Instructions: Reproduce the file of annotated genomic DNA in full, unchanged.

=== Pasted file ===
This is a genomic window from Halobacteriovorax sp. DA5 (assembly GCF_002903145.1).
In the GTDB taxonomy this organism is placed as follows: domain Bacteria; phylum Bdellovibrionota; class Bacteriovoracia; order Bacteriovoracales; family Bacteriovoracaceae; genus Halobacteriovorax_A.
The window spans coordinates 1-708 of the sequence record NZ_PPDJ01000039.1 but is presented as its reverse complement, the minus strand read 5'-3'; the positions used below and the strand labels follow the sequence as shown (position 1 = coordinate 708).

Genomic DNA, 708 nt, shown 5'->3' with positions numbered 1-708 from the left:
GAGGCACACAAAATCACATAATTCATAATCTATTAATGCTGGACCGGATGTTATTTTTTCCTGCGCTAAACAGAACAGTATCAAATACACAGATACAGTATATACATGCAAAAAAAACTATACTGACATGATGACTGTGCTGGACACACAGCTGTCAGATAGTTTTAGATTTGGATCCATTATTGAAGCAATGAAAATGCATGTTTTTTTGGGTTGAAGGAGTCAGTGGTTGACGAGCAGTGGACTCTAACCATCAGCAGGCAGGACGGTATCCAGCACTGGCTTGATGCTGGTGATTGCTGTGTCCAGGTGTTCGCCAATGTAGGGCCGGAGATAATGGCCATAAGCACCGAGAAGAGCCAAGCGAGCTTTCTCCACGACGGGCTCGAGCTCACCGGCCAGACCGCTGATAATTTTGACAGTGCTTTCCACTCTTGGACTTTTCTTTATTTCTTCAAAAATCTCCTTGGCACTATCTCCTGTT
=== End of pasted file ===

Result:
This is a genomic window from Halobacteriovorax sp. DA5 (assembly GCF_002903145.1).
In the GTDB taxonomy this organism is placed as follows: domain Bacteria; phylum Bdellovibrionota; class Bacteriovoracia; order Bacteriovoracales; family Bacteriovoracaceae; genus Halobacteriovorax_A.
The window spans coordinates 1-708 of the sequence record NZ_PPDJ01000039.1 but is presented as its reverse complement, the minus strand read 5'-3'; the positions used below and the strand labels follow the sequence as shown (position 1 = coordinate 708).

Genomic DNA, 708 nt, shown 5'->3' with positions numbered 1-708 from the left:
GAGGCACACAAAATCACATAATTCATAATCTATTAATGCTGGACCGGATGTTATTTTTTCCTGCGCTAAACAGAACAGTATCAAATACACAGATACAGTATATACATGCAAAAAAAACTATACTGACATGATGACTGTGCTGGACACACAGCTGTCAGATAGTTTTAGATTTGGATCCATTATTGAAGCAATGAAAATGCATGTTTTTTTGGGTTGAAGGAGTCAGTGGTTGACGAGCAGTGGACTCTAACCATCAGCAGGCAGGACGGTATCCAGCACTGGCTTGATGCTGGTGATTGCTGTGTCCAGGTGTTCGCCAATGTAGGGCCGGAGATAATGGCCATAAGCACCGAGAAGAGCCAAGCGAGCTTTCTCCACGACGGGCTCGAGCTCACCGGCCAGACCGCTGATAATTTTGACAGTGCTTTCCACTCTTGGACTTTTCTTTATTTCTTCAAAAATCTCCTTGGCACTATCTCCTGTT